The second half of the film – involving Sarandon’s rape of the sister, which curiously anticipates IRREVERSIBLE (2002) by occurring in a tunnel – is rather contrived: Mariel’s character should have known better than to trust Sarandon after what he did to her sister, but Margaux herself foolishly reprises the line of work which had indirectly led to her humiliating experience almost immediately! The climax – in which Sarandon gets his just desserts, with Margaux turning suddenly into a fearless and resourceful vigilante – is, however, a crowd-pleaser in the style of DEATH WISH (1974); incidentally, ubiquitous Italian movie mogul Dino De Laurentiis was behind both films.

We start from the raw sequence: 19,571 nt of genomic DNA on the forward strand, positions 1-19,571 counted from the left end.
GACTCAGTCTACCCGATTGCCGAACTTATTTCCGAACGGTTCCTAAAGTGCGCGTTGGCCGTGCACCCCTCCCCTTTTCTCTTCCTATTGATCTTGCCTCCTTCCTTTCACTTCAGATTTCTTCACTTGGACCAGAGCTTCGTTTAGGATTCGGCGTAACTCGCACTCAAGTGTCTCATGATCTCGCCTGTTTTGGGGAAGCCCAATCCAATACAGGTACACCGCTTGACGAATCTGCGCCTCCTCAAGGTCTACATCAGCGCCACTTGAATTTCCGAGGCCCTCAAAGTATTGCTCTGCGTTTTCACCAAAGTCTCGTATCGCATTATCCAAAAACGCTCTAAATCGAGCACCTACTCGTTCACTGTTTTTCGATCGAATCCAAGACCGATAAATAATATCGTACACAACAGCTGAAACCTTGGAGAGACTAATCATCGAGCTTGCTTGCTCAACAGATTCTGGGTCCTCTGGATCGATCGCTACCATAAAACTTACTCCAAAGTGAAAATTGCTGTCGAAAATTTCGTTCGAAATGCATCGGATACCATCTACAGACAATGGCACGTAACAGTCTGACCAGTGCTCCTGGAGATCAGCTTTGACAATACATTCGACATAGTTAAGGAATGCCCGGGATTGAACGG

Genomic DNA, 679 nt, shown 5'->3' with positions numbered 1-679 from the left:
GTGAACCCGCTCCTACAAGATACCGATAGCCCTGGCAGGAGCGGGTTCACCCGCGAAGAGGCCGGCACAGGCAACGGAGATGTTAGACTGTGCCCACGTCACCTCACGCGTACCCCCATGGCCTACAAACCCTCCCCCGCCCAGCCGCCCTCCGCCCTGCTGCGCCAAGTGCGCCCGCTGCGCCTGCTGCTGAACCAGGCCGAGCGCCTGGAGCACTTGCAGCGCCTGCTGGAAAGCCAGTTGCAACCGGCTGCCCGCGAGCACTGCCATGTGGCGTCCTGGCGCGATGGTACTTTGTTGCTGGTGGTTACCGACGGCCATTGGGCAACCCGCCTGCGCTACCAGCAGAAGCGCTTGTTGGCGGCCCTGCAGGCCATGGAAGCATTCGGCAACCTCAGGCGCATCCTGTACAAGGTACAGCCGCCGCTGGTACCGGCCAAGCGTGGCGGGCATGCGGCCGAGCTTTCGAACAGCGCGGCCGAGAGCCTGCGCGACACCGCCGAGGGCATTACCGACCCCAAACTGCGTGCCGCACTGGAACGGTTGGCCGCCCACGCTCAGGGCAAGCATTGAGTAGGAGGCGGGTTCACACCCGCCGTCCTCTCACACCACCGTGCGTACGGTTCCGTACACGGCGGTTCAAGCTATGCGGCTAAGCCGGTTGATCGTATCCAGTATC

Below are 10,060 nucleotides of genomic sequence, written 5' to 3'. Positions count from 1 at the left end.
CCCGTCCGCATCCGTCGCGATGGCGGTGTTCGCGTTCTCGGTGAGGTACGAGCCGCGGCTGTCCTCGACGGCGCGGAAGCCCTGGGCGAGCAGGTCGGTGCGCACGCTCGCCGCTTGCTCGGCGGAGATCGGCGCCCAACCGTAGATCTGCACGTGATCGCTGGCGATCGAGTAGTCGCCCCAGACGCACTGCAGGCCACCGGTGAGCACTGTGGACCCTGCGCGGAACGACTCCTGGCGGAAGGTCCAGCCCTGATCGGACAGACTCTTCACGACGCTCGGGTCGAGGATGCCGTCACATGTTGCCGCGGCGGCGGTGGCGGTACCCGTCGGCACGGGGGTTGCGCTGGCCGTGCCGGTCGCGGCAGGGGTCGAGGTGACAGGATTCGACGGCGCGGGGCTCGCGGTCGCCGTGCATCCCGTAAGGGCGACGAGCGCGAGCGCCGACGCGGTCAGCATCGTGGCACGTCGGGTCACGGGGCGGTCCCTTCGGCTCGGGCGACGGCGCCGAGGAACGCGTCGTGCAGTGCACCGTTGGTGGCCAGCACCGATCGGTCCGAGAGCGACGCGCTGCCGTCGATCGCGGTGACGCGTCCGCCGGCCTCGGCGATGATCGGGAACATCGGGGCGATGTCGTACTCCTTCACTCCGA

It’s worth noting how the two Hemingway sisters’ lives took wildly different turns (this was the film debut of both): Margaux’s career never took off (despite her undeniable good looks and commendable participation here) – while Mariel would soon receive an Oscar nomination for Woody Allen’s MANHATTAN (1979) and, interestingly, would herself play a glamorous victim of raging violence when essaying the role of real-life “Playboy” centerfold Dorothy Stratten in Bob Fosse’s STAR 80 (1983). With the added pressure of a couple of failed marriages, Margaux took refuge in alcohol and would eventually die of a drug overdose in 1996; chillingly, the Hemingway family had a history of suicides – notably the sisters’ grandfather, celebrated author Ernest, who died of a self-inflicted gunshot wound in 1961.

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They didn't have to prove in was not consensual doro99
Are today's movies too conservative? abethell-2
Chris Sarandon Speaks1 moviecritic2517-1
8-Track Soundtrack cwa_wrappedinplastic